A Very Victorian Fear

Hans Christian Anderson, the children’s author, had a typical fear for the Victorian era. He was very afraid of being buried alive. To make sure no one mistook his sleeping body for a dead body, Anderson slept with a note on his bedside table that read “I only appear to be dead.” History does not record if anyone ever read the note.

Hockey Fun Fact

Hockey used to have seven men playing for each team, instead of the six we have today. The septet included a goalie, two defensemen, three forwards, and a "rover" who switched from defense to offense as needed. This did not last long, though. The six-man rule was instituted in the 1911-12 season.

The Creation of Rotterdam

What would become the important port city of Rotterdam has been inhabited since at least the Roman period. It was part of the frontier province Germania Inferior, and there is evidence of wooden locks, trenches, and ditches built by the Romans to control water levels. After the Romans withdrew in the second half of the 200s CE, the population steeply declined. Partially because sea levels rose, making much of the region uninhabitable.

It was not until 900 CE that pioneering farmers returned to the riverbanks of the Rotte River, or "Muddy Water" River. Archaeologists have found the remains of six farmsteads, dating from 950 to 1050 CE. Life in Rotta Village was difficult: flooding was always a threat, and attempts to drain the peat they farmed on just caused the ground level to sink when drained, making flooding even worse. Unable to make a living, Rotta Village was abandoned around 1050.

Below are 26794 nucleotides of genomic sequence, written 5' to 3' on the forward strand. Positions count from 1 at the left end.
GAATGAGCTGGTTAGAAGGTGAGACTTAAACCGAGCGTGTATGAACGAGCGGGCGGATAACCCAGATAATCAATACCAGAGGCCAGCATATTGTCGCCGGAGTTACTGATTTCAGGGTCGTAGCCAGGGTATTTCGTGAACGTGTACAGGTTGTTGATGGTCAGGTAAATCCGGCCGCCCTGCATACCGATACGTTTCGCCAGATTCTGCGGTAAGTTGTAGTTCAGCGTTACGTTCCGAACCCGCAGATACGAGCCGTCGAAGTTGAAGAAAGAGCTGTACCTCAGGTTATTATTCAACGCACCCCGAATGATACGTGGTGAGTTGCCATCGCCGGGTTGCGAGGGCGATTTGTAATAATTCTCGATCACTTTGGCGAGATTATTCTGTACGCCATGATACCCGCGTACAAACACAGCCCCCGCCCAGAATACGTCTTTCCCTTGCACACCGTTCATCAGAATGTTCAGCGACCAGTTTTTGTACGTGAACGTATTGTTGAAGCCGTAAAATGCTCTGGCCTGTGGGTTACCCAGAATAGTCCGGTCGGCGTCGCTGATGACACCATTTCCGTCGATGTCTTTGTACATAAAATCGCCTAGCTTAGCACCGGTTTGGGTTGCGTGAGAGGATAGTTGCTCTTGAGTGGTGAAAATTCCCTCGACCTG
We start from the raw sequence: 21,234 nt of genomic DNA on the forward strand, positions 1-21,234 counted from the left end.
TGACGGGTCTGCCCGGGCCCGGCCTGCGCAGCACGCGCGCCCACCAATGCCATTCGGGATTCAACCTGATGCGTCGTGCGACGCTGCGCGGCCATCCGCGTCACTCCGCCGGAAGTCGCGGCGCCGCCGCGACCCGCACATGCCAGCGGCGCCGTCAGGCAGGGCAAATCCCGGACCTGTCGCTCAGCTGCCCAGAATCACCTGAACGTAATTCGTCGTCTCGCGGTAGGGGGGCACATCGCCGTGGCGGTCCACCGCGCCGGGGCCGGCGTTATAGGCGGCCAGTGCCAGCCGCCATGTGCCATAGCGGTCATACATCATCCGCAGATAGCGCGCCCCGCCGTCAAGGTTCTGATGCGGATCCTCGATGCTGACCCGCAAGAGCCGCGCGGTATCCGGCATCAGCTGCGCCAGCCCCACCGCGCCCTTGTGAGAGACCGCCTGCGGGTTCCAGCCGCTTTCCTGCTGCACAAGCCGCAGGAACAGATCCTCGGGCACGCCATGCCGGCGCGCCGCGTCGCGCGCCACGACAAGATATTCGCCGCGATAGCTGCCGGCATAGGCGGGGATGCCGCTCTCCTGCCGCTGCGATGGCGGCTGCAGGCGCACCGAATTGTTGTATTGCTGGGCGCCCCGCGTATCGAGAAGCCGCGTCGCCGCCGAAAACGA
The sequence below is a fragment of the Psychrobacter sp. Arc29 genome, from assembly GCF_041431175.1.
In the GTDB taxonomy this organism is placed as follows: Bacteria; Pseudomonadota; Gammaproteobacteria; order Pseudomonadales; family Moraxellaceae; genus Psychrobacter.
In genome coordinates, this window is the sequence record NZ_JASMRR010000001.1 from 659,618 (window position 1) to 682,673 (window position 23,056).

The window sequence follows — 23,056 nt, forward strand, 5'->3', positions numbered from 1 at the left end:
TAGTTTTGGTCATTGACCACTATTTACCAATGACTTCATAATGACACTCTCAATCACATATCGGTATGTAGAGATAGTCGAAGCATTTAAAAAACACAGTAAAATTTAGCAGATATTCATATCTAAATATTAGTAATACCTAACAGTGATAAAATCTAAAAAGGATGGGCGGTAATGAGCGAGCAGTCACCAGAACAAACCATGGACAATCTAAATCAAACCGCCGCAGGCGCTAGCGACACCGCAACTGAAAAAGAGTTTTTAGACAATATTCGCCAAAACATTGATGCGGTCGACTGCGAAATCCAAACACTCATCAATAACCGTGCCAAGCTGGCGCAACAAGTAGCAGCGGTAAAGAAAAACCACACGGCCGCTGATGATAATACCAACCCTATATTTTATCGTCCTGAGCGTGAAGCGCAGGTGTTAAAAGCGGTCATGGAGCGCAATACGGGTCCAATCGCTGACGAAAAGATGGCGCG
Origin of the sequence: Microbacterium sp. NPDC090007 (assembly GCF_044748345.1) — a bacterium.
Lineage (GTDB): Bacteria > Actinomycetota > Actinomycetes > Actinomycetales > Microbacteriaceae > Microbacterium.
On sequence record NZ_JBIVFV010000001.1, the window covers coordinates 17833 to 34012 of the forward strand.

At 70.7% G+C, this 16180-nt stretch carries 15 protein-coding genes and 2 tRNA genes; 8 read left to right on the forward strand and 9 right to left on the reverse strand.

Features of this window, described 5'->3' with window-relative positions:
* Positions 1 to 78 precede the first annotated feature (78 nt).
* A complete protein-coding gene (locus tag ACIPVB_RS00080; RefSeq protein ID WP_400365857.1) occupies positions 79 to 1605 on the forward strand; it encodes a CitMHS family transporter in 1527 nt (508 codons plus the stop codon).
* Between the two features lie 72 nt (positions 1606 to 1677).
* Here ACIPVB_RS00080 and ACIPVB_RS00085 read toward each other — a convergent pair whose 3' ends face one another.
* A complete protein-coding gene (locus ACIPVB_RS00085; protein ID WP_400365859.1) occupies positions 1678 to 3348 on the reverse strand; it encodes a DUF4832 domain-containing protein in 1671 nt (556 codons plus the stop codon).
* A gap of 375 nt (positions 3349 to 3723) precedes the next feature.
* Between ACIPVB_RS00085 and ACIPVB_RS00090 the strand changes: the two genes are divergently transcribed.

It was thanks to a local noble looking to protect his nearby lands that Rotterdam ever came to be. In the year 1270, the Count of Holland, Floris V, ordered the construction of a single sea wall to protect the region from floods. The resulting dike was 1,300 feet long, 23 feet wide, and nearly five feet high. It was constructed across the Rotte River, not far from the now-abandoned Rotta Village.

A town sprang up after the dike was built. Because it was close to the North Sea and the River Rotte, the area was between two trade systems: the Baltic Region which included Denmark, Sweden, and Norway, and the north Atlantic coastal area, which included France, England, Belgium, and the Netherlands. Because the new dike blocked direct passage to the Rotte River, traders had to unload their goods and reload them on the other side, or temporarily store them in Rotterdam. This made Rotterdam an important port and market for staple goods, such as beer and textiles, which people had to buy no matter the difficulty in getting it across the dike. It also developed a fishing industry, selling its herring along the trade systems it linked. And the rest, as they say, is history!

The Queen of the Pacific

Sandra Ávila Beltrán was one of the few women to ever become a cartel queen. She grew up in a cartel, her father close to the top of one, but she wanted no part of the lifestyle. She left for college. She majored in communications. Sandra was out. Until age 21 -- when a jealous boyfriend with connections to a cartel kidnapped her. Though the details of how he did it and how long he held her are vague, that one event changed the course of Sandra's life.